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Can I ask the LA Sheriff to help me recover separate property stored on my in-process-ex's premises if he refuses me access?

Los Angeles, CA |

My soon-to-be ex husband refuses to allow me to pick up my sep. property (stored on his premises since before separation). We were scheduled for (divorce) mediation and then trial but the date got vacated by the new calendaring system, so I'm trying to resolve the property issues and settle without trial.

I emailed him to arrange pickup of this property and he refused. I have proof that it was purchased years before the marriage.

Can I ask the Sheriff (or anyone else) to help? Going through his lawyer will be a huge waste of my time and get me nowhere (this has been dragging for three years already).

I appreciate any guidance you can give. If it's not the Sheriff I'm eager to hear any other option.

Attorney Answers 3

Posted

As you seem to know, yes, you're entitled to the return of your separate property after you've moved out. If your husband refuses to allow you reasonable access to retrieve your items, then you can call the sheriff and ask whether they will facilitate your retrieval via a "civil standby." Some sheriff's department will do this, some will not, depending on how busy they are.

If the sheriff is no help, then you can get a court order. This is a pretty simple issue, which the family court is very familiar. If you can't afford a lawyer to help you, then you can get free assistance at the "facilitator's" office. You can get more info about such assistance at your local county family court's website.

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5 comments

Asker

Posted

Thank you for this. The "civil standby" sounds ideal. I will find and call the local LASD Office and ask them. If not, you mention getting a Court Order - Is there a form for this, can I find a sample online, and will it be a Show Up and Ask For It deal or will this Order be the end result of a trial I will need to request? Because when I requested and got the trial the first time, it was set more than a year out. Thank you!

Michael John Apicella

Michael John Apicella

Posted

You don't need to go to a "trial." Rather, the issue is set on the OSC calendar. It typically takes about a month or so for the time you file your motion until the time you get a hearing date. Again, the "facilitator's" office at your local family court can help you fill out the proper forms and file your motion.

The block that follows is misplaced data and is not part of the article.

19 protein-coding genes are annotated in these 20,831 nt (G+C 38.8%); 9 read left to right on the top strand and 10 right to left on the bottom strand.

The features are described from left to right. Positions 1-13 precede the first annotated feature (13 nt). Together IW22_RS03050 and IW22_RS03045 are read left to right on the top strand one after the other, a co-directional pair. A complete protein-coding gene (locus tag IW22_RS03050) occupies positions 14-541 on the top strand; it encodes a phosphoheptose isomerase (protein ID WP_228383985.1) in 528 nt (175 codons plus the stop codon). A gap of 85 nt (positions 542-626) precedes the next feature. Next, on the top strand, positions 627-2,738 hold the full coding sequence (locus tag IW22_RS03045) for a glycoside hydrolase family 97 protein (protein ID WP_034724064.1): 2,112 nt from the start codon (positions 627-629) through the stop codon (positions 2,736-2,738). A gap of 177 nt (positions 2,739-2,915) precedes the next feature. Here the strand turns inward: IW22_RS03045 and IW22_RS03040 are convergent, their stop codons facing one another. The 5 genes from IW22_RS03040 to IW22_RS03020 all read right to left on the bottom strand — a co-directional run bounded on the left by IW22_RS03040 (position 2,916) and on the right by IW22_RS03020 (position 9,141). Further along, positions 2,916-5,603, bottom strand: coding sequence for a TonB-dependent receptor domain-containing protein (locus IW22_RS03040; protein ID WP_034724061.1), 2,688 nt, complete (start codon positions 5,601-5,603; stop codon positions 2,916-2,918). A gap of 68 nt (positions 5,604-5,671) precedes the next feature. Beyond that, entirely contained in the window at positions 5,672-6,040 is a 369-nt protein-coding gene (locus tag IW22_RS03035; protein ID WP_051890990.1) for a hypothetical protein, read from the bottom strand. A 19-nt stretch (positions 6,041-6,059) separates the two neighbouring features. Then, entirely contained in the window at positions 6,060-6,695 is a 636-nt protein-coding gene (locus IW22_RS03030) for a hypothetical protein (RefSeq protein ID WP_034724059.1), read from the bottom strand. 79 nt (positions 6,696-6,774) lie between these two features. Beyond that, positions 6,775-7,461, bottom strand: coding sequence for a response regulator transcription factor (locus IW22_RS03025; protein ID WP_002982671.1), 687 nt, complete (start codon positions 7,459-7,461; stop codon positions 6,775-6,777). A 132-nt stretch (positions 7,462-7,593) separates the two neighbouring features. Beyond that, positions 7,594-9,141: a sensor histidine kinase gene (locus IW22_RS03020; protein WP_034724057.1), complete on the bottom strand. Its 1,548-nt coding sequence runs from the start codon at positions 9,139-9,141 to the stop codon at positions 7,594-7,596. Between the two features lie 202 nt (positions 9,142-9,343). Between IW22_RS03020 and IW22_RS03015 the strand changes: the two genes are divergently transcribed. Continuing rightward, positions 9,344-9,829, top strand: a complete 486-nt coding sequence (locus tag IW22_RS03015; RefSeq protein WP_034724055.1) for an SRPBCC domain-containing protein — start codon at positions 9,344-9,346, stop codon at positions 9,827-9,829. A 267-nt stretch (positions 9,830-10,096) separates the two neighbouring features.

Asker

Posted

Thank you. I've done the TSC (three times until the judge finally set it for trial). Is there a form to request setting the issue on the OSC calendar? I've tried the "facilitators" at 111 N Hill more than once, but we have no children/custody issues and that's all they would help with.

Michael John Apicella

Michael John Apicella

Posted

yes, there are specific judicial counsel forms, as well as important to include a declaration. There's no way to properly advise you via this comment section of the website. I'd strongly encourage you to hire a local family law lawyer that can help you draft the forms. By the way, if your husband disputes the characterization of the property in question (i.e., he claims that the property is his separate property or community property), and the two of you can't resolve the issue short of court intervention, then the matter will need to be set on the "trial" calendar; i.e., set for status conference, then settlement conference, and if that doesn't resolve the matter, then trial.

Asker

Posted

Thank you. I understand everything you've said. Ownership is not in dispute for this property (but is for other property, hence my FAM-014 and my getting the now-vacated MSC and trial dates. I understand about the forms and that they need a declaration, but can't afford an attorney. Can you tell me the forms and their respective numbers so I can at least see what I'm up against? Much obliged.

Posted

Going through a lawyer will be a huge wast of money? Really. Your own words "This has been dragging on for 3 years" Seems to suggest that your not equip to make this happen.

Here is your only option, since your ex is being a jerk. You go to court an get a court order. The court would be the divorce court.

Hiring a lawyer would very much benefit you. It would be good for the soul.

The above information does not establish an attorney client relationship nor is it meant to provide legal advice.

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Asker

Posted

With all due respect (and I appreciate your commenting for free), I DID hire a lawyer when this all started and it was NOT good for the soul. At least not for MY soul. She got a pile of money and I got nothing.

Posted

Without a court order, I'm not sure the Sheriff can help you at this point. If you are unable to communicate or get cooperation from your soon-to-be-ex husband's lawyer it's probably time you hired your own attorney to protect your rights and help you reclaim your property. It would be a shame to end up having your divorce and property issues resolved by way of trial. Once your matter goes to trial, you lose control -- someone else makes the decisions that will effect your future. If you hire your own attorney, your ex's attorney will likely become more cooperative and you may end up resolving the entire case without any further court appearances (other than your mediation).

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